<b>Michael Greenberger thinks that speculation is a major factor, and he knows a lot about the complex global oil market. He directed the division of trading and markets for the Commodity Futures Trading Commission from 1997 to 1999. </b>That body regulates the trading of contracts for future deliveries of commodities, including crude oil, called futures, which drive oil prices. Now a law professor at the University of Maryland, Greenberger told McClatchy why he thinks that financial speculation is driving up oil prices.

Q. How do speculators drive up oil prices?

A. <b>Speculators are able to drive up crude oil prices today because they're allowed to trade in the U.S. in futures markets not overseen by U.S. regulators. Therefore, they are free to dominate these markets by taking huge positions within them to dominate them; and there is an additional fear that, because of a lack of oversight, they may be engaging in manipulative practices — i.e. wash sales and false reporting that would be barred in a regulated environment.</b>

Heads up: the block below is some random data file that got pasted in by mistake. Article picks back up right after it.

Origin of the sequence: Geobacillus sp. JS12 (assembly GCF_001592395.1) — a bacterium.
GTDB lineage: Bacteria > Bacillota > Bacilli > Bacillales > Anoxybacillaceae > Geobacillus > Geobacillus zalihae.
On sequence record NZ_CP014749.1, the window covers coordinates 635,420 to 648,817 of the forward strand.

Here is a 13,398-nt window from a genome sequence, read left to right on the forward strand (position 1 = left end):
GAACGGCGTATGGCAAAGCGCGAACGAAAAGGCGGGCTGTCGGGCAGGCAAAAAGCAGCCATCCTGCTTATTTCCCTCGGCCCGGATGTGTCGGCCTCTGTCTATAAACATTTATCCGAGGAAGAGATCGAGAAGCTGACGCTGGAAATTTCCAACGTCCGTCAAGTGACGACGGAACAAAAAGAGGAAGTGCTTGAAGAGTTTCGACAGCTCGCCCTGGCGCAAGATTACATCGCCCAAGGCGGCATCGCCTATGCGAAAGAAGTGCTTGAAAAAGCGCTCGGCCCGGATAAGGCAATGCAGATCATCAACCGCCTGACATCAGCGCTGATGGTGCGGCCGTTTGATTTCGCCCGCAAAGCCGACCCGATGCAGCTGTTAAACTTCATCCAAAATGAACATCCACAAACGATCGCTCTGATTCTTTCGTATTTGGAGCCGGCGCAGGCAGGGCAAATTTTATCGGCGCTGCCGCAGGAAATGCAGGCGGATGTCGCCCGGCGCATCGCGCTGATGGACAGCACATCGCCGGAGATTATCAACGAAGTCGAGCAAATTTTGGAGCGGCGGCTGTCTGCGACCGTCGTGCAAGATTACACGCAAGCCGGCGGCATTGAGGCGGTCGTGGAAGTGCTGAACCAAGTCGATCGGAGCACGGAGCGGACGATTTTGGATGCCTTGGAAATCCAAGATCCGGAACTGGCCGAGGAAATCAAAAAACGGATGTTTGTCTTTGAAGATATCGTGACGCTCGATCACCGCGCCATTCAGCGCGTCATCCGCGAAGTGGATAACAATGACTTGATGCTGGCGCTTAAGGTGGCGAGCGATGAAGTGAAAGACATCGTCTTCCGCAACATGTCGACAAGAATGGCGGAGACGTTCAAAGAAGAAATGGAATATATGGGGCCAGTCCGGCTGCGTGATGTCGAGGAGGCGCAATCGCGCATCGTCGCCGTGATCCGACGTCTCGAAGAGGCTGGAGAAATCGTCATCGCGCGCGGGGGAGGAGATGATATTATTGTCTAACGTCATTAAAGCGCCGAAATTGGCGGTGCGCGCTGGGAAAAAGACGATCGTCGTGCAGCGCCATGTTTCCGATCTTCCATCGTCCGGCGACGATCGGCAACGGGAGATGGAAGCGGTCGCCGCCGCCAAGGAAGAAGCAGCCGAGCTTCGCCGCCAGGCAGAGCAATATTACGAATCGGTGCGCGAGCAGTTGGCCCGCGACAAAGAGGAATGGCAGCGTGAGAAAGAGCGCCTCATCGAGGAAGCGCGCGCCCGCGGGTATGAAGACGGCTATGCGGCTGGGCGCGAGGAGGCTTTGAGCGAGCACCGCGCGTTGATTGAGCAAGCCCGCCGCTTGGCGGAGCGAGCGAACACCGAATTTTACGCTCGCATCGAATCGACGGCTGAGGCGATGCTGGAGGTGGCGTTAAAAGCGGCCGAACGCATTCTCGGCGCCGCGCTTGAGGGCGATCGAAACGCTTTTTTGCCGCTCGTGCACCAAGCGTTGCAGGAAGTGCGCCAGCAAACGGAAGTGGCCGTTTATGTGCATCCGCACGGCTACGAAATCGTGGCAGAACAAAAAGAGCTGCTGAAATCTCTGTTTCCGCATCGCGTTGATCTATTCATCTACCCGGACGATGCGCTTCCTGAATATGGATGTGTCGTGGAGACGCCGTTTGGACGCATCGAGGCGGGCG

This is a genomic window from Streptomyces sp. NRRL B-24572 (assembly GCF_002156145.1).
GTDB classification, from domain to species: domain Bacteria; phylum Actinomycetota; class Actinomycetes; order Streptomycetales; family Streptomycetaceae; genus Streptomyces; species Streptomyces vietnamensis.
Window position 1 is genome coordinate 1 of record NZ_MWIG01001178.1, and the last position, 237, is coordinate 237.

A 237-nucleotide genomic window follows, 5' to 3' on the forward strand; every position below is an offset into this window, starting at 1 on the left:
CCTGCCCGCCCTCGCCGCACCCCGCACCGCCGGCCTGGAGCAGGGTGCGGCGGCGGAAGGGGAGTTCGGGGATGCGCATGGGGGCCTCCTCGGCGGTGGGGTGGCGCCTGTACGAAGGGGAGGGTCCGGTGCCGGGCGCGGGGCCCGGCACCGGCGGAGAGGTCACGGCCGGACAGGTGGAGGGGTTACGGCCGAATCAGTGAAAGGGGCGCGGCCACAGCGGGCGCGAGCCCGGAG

Q. What is a "wash sale" and how does it work?

A. That's a prearranged trade between two or more parties in which there is no economic risk and the sole purpose of which is to give the appearance that the price of a commodity is going higher or lower in a way that does not reflect supply-and-demand fundamentals.

Q. Who are these speculators? Do they have names and addresses?

A. I really cannot answer that with certainty because these unregulated markets are so opaque. Many say that Goldman Sachs & Co. and Morgan Stanley are primary traders on the principal market outside of direct U.S. supervision, the Intercontinental Exchange, otherwise known as ICE.